By Ann Moore
Hampton Union, September 3, 1975
[The following article is courtesy of the Hampton Union and Seacoast Online.]
A four alarm fire swept the Ocean Squire Motor Inn at 81 Ocean Blvd. and K St. Hampton Beach early Labor Day morning.
According to witnesses, fire and smoke engulfed the building as guests ran screaming into the street.
The three-and-a-half story building was "completely involved" according to Lt. William Sullivan who called the third alarm at 5:58 a.m., just three minutes after the fire was reported. Police officers and firefighters evacuated guests, as the fire department set up water curtains between the burning motel and buildings just a few feet away.
Firefighters from Hampton and six neighboring towns fought the blaze for over three hours before it was brought under control. Firefighters then began a painstaking search of the smoldering ruins for three people believed trapped in the blaze.
At 2:30 p.m. police received word from the Customs officials at the Canadian-U.S. border that the couple, Mr. and Mrs. Simoyan with their child and a friend, Arman Seygen, was stopped at the border reroute to Montreal at 1:10 p.m.
According to Lt. David Collins of the Hampton Fire Department the Simoyans had been awakened by the screaming and yelling. Mr. Simoyan opened the door in the hall, had seen flames and evacuated his family by way of glass doors onto a balcony to the street. The Simoyan family with Seygen left for Canada without notifying anyone. Seygen was staying at the adjacent Harris Sea Ranch next door which was evacuated by Det. Sgt. Norman Brown and Patrolman Dennis Pelletier.
One report stated that a man who was walking his dog on the beach ran into the building, beat on the motel doors and shouted a warning to occupants to hurry out. A telephone operator called fire headquarters to report the blaze.
A critical lack of available water early in the fire, was caused by six-inch antiquated water mains whose effective diameters had been reduced to four inches by many years of accumulated corrosion and other buildup, according to the fire department.
Thousands of persons, many of them finishing up vacations on Labor Day, saw the blaze and also watched later as cranes brought up debris and loaded it onto trucks.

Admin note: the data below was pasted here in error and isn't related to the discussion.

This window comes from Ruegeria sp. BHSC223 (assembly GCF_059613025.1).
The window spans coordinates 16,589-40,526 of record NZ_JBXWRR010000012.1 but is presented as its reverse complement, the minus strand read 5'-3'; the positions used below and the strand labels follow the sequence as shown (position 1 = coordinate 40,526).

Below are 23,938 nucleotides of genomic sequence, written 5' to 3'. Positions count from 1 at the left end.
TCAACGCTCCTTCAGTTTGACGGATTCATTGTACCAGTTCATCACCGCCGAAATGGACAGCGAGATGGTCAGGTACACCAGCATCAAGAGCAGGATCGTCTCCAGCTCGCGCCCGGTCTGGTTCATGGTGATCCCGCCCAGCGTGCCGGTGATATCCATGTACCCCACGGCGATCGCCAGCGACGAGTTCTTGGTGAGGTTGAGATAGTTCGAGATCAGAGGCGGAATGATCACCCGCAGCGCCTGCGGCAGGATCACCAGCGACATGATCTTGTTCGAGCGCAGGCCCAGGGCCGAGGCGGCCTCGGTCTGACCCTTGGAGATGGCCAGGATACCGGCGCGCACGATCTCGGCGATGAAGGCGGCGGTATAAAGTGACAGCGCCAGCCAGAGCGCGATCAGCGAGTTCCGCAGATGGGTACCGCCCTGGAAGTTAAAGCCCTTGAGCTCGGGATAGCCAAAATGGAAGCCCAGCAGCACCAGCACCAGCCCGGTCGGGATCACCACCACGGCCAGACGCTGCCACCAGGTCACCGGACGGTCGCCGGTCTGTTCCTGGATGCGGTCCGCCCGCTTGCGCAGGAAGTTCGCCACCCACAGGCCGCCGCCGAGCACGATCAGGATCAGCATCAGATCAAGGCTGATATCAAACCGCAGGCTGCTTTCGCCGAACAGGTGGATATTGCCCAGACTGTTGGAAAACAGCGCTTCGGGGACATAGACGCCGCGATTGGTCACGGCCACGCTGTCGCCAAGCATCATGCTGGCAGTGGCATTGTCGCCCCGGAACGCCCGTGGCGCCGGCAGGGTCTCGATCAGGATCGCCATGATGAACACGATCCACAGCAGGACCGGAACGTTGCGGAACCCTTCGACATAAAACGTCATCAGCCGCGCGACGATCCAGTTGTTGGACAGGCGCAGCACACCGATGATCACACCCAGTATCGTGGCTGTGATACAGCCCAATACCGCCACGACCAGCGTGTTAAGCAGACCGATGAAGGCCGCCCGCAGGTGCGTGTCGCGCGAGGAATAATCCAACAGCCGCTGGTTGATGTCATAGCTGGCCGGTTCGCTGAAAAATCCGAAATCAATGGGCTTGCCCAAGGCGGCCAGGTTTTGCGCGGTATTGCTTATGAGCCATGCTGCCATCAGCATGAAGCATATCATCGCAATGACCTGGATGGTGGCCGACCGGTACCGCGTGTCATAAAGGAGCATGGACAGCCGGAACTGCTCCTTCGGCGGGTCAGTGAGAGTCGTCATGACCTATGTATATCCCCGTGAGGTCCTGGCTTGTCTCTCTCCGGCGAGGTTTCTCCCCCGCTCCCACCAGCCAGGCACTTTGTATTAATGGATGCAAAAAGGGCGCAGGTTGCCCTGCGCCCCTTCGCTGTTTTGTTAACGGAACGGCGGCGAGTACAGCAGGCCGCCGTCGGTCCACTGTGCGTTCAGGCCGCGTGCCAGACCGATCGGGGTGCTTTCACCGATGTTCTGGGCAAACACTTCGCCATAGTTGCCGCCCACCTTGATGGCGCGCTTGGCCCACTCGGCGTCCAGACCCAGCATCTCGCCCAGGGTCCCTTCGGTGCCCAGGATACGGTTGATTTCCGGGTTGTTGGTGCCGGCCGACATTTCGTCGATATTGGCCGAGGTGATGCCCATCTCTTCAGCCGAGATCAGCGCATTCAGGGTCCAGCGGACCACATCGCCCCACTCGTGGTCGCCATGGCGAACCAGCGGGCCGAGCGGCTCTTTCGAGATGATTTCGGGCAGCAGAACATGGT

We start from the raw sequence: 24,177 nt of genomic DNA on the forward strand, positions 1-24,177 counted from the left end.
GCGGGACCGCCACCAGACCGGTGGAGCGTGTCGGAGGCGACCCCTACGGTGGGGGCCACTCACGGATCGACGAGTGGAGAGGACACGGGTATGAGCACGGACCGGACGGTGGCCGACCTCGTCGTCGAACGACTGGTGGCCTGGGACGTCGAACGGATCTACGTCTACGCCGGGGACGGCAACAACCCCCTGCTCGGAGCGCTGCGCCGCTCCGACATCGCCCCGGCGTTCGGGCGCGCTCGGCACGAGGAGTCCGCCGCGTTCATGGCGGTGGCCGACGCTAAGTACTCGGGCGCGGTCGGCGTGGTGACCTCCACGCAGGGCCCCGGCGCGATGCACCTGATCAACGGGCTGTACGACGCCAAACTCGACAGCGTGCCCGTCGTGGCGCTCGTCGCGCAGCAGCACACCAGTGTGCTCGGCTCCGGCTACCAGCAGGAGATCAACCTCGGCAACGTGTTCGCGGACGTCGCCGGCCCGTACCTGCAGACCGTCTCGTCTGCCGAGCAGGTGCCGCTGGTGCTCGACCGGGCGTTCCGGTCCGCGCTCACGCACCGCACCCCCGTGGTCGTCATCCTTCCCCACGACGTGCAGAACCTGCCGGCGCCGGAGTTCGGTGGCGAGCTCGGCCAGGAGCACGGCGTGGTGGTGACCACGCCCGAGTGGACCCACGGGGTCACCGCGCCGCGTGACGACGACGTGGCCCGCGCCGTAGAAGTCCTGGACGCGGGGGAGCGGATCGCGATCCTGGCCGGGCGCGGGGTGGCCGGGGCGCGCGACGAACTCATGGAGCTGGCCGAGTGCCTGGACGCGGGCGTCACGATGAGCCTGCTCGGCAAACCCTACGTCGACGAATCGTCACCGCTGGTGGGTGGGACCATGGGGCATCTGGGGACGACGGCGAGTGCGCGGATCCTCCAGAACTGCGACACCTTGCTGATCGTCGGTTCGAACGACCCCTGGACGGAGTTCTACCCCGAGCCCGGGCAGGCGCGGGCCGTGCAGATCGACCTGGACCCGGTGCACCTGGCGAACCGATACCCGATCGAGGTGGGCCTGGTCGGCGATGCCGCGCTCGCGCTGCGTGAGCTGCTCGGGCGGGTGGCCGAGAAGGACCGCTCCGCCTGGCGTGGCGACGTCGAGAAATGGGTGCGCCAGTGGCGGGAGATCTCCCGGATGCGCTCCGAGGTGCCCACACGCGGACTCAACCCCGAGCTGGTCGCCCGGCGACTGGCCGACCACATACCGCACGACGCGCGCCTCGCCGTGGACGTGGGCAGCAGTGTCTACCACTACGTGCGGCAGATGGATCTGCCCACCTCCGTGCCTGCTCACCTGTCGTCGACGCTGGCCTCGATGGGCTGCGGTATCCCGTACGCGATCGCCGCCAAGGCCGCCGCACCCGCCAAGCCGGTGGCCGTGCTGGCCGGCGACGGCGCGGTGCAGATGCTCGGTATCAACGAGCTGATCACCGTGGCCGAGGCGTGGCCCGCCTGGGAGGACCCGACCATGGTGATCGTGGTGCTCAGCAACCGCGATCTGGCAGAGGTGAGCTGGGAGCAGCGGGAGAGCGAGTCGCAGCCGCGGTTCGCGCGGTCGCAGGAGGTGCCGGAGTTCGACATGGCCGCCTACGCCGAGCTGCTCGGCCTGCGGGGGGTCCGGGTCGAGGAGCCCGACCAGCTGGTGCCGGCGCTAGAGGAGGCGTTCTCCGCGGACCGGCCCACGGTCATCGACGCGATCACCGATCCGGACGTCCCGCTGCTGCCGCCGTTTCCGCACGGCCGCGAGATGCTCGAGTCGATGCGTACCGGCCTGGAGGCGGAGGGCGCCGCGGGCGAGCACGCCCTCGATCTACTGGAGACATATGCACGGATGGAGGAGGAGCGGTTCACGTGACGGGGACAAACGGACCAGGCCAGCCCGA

The Ocean Squire Motel generally closes after Labor Day, while the restaurant beneath it, both owned by John J. Cardarelli who lives on the premises, stays open all year.
A Hampton Fire Department official said," If the fire had occurred on Saturday night there would have been many more persons registered as guests at the hotel."
Mrs. Michelle Aubrey and Mrs. Claudette Aubrey of Montreal said they and their husbands were awakened by the sounds of people shouting and breaking glass and by smoke. They pitched their suitcases through a window, then climbed down a fire escape and scrambled over the top of a car parked beneath.
According to Fire Marshall Raymond Dewhurst, the blaze began "near a staircase upstairs." Cause of the fire and cause of ignition are unknown, Collins said.
The building was completely demolished. It housed Giovanni's Italian Restaurant, Ann Marie's Beauty Shop, fifteen guest rooms and an apartment for the owners John and Mary Carderelli.
Firefighters kept the flames from spreading to adjacent properties. The small guest house behind the Ocean Squire had windows broken by the intense heat but no fire damage. The Harris Sea Ranch on Ocean Blvd. had some scorching of the adjacent wall. The department was aided by a westerly wind which blew flames and smoke seaward.